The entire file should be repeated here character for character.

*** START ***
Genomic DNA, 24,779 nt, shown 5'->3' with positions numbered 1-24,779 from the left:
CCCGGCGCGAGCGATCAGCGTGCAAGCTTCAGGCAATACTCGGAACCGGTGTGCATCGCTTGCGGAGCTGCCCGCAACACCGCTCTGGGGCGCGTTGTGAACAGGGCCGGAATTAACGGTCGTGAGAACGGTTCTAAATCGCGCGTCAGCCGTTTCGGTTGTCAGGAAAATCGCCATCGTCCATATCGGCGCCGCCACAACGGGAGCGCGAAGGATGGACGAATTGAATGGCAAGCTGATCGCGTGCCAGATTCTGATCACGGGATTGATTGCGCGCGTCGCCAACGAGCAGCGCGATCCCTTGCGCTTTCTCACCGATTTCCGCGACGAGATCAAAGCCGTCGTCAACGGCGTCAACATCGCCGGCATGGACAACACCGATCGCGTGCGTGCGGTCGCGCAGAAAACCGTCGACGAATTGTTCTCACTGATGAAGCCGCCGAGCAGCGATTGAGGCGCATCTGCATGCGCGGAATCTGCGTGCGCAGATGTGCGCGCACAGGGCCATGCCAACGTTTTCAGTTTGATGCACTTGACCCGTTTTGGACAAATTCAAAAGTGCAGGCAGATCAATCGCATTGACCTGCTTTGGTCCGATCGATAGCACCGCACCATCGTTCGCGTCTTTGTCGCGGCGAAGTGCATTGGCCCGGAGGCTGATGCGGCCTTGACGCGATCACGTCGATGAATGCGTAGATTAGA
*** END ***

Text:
Genomic DNA, 24,779 nt, shown 5'->3' with positions numbered 1-24,779 from the left:
CCCGGCGCGAGCGATCAGCGTGCAAGCTTCAGGCAATACTCGGAACCGGTGTGCATCGCTTGCGGAGCTGCCCGCAACACCGCTCTGGGGCGCGTTGTGAACAGGGCCGGAATTAACGGTCGTGAGAACGGTTCTAAATCGCGCGTCAGCCGTTTCGGTTGTCAGGAAAATCGCCATCGTCCATATCGGCGCCGCCACAACGGGAGCGCGAAGGATGGACGAATTGAATGGCAAGCTGATCGCGTGCCAGATTCTGATCACGGGATTGATTGCGCGCGTCGCCAACGAGCAGCGCGATCCCTTGCGCTTTCTCACCGATTTCCGCGACGAGATCAAAGCCGTCGTCAACGGCGTCAACATCGCCGGCATGGACAACACCGATCGCGTGCGTGCGGTCGCGCAGAAAACCGTCGACGAATTGTTCTCACTGATGAAGCCGCCGAGCAGCGATTGAGGCGCATCTGCATGCGCGGAATCTGCGTGCGCAGATGTGCGCGCACAGGGCCATGCCAACGTTTTCAGTTTGATGCACTTGACCCGTTTTGGACAAATTCAAAAGTGCAGGCAGATCAATCGCATTGACCTGCTTTGGTCCGATCGATAGCACCGCACCATCGTTCGCGTCTTTGTCGCGGCGAAGTGCATTGGCCCGGAGGCTGATGCGGCCTTGACGCGATCACGTCGATGAATGCGTAGATTAGA